Huntington declares that America has been enjoying an unchallenged "super power" status since the collapse of the Soviet Union "until September 11". Huntington's intellectual credibility is further undermined when he makes a sweeping statement, typically without supporting evidence: "When Osama bin Laden attacked America and killed several thousand people, he also did two other things. He filled the vacuum created by Gorbachev with an unmistakably dangerous new enemy, and he pinpointed America's identity as a Christian nation." The author also justifies President Bush's terming two Muslim states "the axis of evil" as having its parallel in former President Ronald Reagan's reference to the Soviet Union as "the evil empire". He goes on: "The rhetoric of America's ideological war with militant Communism has been transferred to its religious and cultural war with militant Islam."

Huntington, however, sees "two crucial differences" between the communist movements against "western democracies" and "contemporary Islamist" movements. First, he points out that a single major state supported the communist movements. Islamist movements, in Huntington's perception, are supported by a variety of competing states, religious organizations and individuals, and Islamic political parties and terrorist groups have many different and often conflicting objectives. The second alleged "crucial difference" that Huntington points out is that the communists wanted to mobilize a mass movement of workers, peasants, intellectuals and disaffected middle-class people in order to bring about fundamental change in the democratic political and capitalist economic systems of the western societies into communist states. "Militant Islamist groups", by contrast, thinks Huntington, do not expect to convert Europe and America into Islamic societies. "Their principle [sic] aim is not to change those societies but to inflict serious damage on them."

In one particular paragraph (on page 358), he tries to confuse the reader who is not clear about his anti-Muslim rhetoric. He begins with a statement: "Americans do not see Islam, its people, its religion, or its civilization as America's enemy." He then shifts his focus to "Islamic militants" when he says "Islamic militants, both religious and secular, see America, its people, its religion and civilization as Islam's enemy." Towards the end of the short paragraph, the author says, "Muslim hostility encourages Americans to define their identity as religious and cultural terms, just as the Cold War promoted political and creedal definition of that identity."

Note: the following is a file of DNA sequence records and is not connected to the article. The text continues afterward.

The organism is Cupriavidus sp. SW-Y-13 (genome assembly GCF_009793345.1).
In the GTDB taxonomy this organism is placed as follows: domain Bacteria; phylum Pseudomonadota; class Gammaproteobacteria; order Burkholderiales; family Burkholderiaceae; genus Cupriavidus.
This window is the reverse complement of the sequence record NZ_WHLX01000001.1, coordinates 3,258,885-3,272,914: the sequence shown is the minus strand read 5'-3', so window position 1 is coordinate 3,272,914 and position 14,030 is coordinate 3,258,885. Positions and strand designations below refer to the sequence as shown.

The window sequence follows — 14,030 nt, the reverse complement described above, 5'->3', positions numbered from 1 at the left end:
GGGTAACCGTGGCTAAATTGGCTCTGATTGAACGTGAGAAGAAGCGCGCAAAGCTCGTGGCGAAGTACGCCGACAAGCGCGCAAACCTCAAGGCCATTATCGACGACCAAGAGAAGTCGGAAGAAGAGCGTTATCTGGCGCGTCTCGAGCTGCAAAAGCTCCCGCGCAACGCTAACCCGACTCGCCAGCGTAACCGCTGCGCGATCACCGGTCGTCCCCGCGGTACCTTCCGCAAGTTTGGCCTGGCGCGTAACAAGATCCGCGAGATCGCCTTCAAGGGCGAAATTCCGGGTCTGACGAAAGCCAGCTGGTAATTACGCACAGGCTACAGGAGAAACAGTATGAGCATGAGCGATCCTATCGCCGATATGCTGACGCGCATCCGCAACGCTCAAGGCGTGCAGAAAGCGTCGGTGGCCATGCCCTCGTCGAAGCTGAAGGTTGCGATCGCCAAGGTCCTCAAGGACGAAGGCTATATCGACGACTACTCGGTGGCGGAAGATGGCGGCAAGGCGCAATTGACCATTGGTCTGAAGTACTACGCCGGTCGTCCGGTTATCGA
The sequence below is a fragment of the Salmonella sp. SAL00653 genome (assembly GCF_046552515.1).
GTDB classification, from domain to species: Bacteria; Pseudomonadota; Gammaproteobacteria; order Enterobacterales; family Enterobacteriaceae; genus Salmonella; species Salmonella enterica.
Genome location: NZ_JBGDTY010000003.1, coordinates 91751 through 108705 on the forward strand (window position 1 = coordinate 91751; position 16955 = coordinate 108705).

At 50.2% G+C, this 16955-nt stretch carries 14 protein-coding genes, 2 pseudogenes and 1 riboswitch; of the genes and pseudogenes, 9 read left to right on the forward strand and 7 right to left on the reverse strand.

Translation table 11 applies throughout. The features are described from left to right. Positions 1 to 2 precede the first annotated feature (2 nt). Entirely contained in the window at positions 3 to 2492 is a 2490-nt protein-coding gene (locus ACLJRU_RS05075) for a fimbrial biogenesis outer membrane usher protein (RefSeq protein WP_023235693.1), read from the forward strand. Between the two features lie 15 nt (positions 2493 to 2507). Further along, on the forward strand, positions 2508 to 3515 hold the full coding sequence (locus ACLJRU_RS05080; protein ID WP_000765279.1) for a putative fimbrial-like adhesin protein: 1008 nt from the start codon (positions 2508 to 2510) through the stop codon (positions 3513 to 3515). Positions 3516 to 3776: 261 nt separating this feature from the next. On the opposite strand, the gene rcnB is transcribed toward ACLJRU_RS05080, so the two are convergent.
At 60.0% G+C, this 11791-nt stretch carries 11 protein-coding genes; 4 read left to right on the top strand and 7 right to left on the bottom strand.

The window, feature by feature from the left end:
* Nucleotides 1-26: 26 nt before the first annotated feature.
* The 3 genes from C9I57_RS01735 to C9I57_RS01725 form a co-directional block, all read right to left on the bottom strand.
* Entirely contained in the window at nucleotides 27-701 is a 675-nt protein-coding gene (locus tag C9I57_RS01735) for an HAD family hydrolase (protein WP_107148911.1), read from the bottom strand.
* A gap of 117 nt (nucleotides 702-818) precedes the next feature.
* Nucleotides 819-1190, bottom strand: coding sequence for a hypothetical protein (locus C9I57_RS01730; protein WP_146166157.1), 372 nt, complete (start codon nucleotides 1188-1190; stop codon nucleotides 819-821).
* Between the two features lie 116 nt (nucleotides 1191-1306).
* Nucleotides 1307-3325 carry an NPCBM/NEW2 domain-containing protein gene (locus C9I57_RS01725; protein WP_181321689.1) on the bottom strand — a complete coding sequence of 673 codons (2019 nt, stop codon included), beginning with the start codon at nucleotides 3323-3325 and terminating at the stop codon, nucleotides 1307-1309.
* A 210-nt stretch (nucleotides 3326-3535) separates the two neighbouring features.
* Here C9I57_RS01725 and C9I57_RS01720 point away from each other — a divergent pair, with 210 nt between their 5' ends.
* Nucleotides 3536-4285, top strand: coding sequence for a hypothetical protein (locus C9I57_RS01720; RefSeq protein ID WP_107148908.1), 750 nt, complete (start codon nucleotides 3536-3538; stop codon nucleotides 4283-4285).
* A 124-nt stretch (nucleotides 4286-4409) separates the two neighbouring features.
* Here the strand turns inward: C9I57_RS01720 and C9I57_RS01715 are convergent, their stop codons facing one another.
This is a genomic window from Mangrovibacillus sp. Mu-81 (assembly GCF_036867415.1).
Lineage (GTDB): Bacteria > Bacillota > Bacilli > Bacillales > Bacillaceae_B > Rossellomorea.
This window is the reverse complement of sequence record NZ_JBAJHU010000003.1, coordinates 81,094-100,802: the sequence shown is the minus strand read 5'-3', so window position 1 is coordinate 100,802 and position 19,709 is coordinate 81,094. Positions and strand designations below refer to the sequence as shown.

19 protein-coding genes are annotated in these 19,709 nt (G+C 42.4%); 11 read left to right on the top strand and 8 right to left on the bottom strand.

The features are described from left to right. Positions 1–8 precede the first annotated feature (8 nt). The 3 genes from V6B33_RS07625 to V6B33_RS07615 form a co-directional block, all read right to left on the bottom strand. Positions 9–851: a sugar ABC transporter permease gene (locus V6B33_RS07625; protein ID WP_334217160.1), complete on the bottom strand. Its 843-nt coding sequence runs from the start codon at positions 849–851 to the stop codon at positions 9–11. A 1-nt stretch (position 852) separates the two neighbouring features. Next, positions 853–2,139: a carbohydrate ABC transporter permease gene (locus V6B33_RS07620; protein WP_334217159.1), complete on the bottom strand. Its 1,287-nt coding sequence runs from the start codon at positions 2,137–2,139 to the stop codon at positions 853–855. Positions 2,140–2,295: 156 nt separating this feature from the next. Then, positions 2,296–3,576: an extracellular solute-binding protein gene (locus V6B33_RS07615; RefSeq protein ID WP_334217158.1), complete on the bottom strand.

The cultural gap between Islam on the one hand, and "America's Christianity" and "Anglo-Protestantism" on the other, as perceived by Huntington, reinforces Islam's qualifications for the status of America's public enemy number 1. "And on September 11, 2001, Osama bin Laden ended America's search. The attacks on New York and Washington followed by the wars with Afghanistan and Iraq and more diffuse ‘war on terror' make militant Islam (or more broadly political Islam) America's first enemy of the twenty-first century." This is anti-Muslim rhetoric, incitement and provocation at its most inflammatory.

"America was created as a Protestant society just as, and for some of the same reasons, that Pakistan and Israel were created as Muslim and Jewish societies in the twentieth century." According to Huntington, immigrants become Americans only if "they absorb America's Anglo-Protestant culture and identify primarily with America rather than with their country of birth." This is the litmus-test of what he calls "Americanization of the immigrants." The more powerful stimulus to "white nativism", according to Huntington, is likely to be the threat to their language, culture and power that "Whites" see arising from the growing demographic, social, economic and political roles of "Hispanics" in American society.

The bifurcation of American society on the basis of two languages and two cultures as a major cause of disintegration of America's civil society is well described throughout the book, especially in one chapter, "Mexican Immigration and Hispanization." Bilingual families having more money, the spread of Spanish as America's second language, and English-speaking whites' disadvantages in competition for jobs and promotion because of their lack of fluency in Spanish, are all discussed in alarmist tones. To add to these "threats", the author also highlights "Hispanic" resistance to assimilation into America's "Anglo-Protestant identity", massive immigration from Mexico, and "high fertility rates" of Mexicans (Hispanics) as major challenges to America's "National Identity".